Sunday, April 13, 2014


Apr 13, 2:12 PM EDT


AP Photo
AP Photo/J. Scott Applewhite


WASHINGTON (AP) -- As millions of Americans race to meet Tuesday's tax deadline, their chances of getting audited are lower than they have been in years.

Budget cuts and new responsibilities are straining the Internal Revenue Service's ability to police tax returns. This year, the IRS will have fewer agents auditing returns than at any time since at least the 1980s.

Taxpayer services are suffering, too, with millions of phone calls to the IRS going unanswered.

"We keep going after the people who look like the worst of the bad guys," IRS Commissioner John Koskinen said in an interview. "But there are going to be some people that we should catch, either in terms of collecting the revenue from them or prosecuting them, that we're not going to catch."

Better technology is helping to offset some budget cuts.

If you report making $40,000 in wages and your employer tells the IRS you made $50,000, the agency's computers probably will catch that. The same is true for investment income and many common deductions that are reported to the IRS by financial institutions.

But if you operate a business that deals in cash, with income or expenses that are not independently reported to the IRS, your chances of getting caught are lower than they have been in years.

Last year, the IRS audited less than 1 percent of all returns from individuals, the lowest rate since 2005. This year, Koskinen said, "The numbers will go down."

Koskinen was confirmed as IRS commissioner in December. He took over an agency under siege on several fronts.

Last year, the IRS acknowledged agents improperly singled out conservative groups for extra scrutiny when they applied for tax-exempt status from 2010 to 2012. The revelation has led to five ongoing investigations, including three by congressional committees, and outraged lawmakers who control the agency's budget.

The IRS also is implementing large parts of President Barack Obama's health law, including enforcing the mandate that most people get health insurance. Republicans in Congress abhor the law, putting another bull's-eye on the agency's back.

The animosity is reflected in the IRS budget, which has declined from $12.1 billion in 2010 to $11.3 billion in the current budget year.

Obama has proposed a 10 percent increase for next year; Republicans are balking.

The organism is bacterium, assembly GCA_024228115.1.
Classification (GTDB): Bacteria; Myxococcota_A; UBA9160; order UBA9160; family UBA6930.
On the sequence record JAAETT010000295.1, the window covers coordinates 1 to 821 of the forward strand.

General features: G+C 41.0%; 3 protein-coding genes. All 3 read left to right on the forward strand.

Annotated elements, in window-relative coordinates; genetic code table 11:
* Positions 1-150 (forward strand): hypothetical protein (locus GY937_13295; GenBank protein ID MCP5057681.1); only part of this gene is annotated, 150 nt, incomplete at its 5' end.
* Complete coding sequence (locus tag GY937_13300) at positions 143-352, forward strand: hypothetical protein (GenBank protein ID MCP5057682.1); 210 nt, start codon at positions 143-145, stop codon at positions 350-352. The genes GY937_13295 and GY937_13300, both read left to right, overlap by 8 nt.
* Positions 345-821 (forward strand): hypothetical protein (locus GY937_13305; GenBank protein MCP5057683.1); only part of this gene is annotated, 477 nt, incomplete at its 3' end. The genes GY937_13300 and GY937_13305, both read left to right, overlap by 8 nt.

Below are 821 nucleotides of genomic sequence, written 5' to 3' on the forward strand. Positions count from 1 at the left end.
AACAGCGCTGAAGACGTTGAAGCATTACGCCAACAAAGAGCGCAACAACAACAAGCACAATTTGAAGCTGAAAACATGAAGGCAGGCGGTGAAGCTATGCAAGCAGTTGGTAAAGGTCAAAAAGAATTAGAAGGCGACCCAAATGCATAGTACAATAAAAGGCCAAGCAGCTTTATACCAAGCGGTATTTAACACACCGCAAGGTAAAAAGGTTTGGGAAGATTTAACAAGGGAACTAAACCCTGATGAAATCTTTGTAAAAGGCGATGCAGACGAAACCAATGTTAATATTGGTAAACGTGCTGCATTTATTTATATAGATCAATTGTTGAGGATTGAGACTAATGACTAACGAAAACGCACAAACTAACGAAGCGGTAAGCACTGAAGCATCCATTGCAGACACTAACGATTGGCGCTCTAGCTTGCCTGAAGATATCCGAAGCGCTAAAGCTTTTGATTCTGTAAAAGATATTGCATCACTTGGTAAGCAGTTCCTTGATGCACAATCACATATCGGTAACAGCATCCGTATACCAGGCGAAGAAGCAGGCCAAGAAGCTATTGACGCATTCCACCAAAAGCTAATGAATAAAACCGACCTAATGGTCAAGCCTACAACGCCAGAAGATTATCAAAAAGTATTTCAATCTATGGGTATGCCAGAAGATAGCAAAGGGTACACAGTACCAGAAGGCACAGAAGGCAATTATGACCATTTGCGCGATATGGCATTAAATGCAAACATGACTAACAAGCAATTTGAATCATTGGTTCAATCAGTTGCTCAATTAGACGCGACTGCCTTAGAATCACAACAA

Rep. Ander Crenshaw, R-Fla., chairman of the House subcommittee that oversees the IRS budget, called the request "both meaningless and pointless" because it exceeds spending caps already set by Congress.

Koskinen said he suspects some people think that if they cut funds to the IRS, the agency won't be able to implement the health law. They're wrong, he said.

The IRS is legally obligated to enforce the health law, Koskinen said. That means budget savings will have to be found elsewhere.

Koskinen said he can cut spending in three areas: enforcement, taxpayer services and technology. Technology upgrades can only be put off for so long, he said, so enforcement and taxpayer services are suffering.

Last year, only 61 percent of taxpayers calling the IRS for help got it. This year, Koskinen said he expects the numbers to be similar. To help free up operators, callers with complicated tax questions are directed to the agency's website.

"The problem with complicated questions is they take longer," Koskinen said.

Your chances of getting audited vary greatly, based on your income. The more you make, the more likely you are to get a letter from the IRS.

Only 0.9 percent of people making less than $200,000 were audited last year. That's the lowest rate since the IRS began publishing the statistic in 2006.

By contrast, 10.9 percent of people making $1 million or more were audited. That's the lowest rate since 2010.

Only 0.6 percent of business returns were audited, but the rate varied greatly depending on the size of the business. About 16 percent of corporations with more than $10 million in assets were audited.

Most people don't have much of an opportunity to cheat on their taxes, said Elizabeth Maresca, a former IRS lawyer who now teaches law at Fordham University.

Your employer probably reports your wages to the IRS, your bank reports interest income, your broker reports investment income and your lender reports the amount of interest you paid on your mortgage.

"Anybody who's an employee, who gets paid by an employer, has a limited ability to take risks on their tax returns," Maresca said. "I think people who own their own business or are self-employed have a much greater opportunity (to cheat), and I think the IRS knows that, too."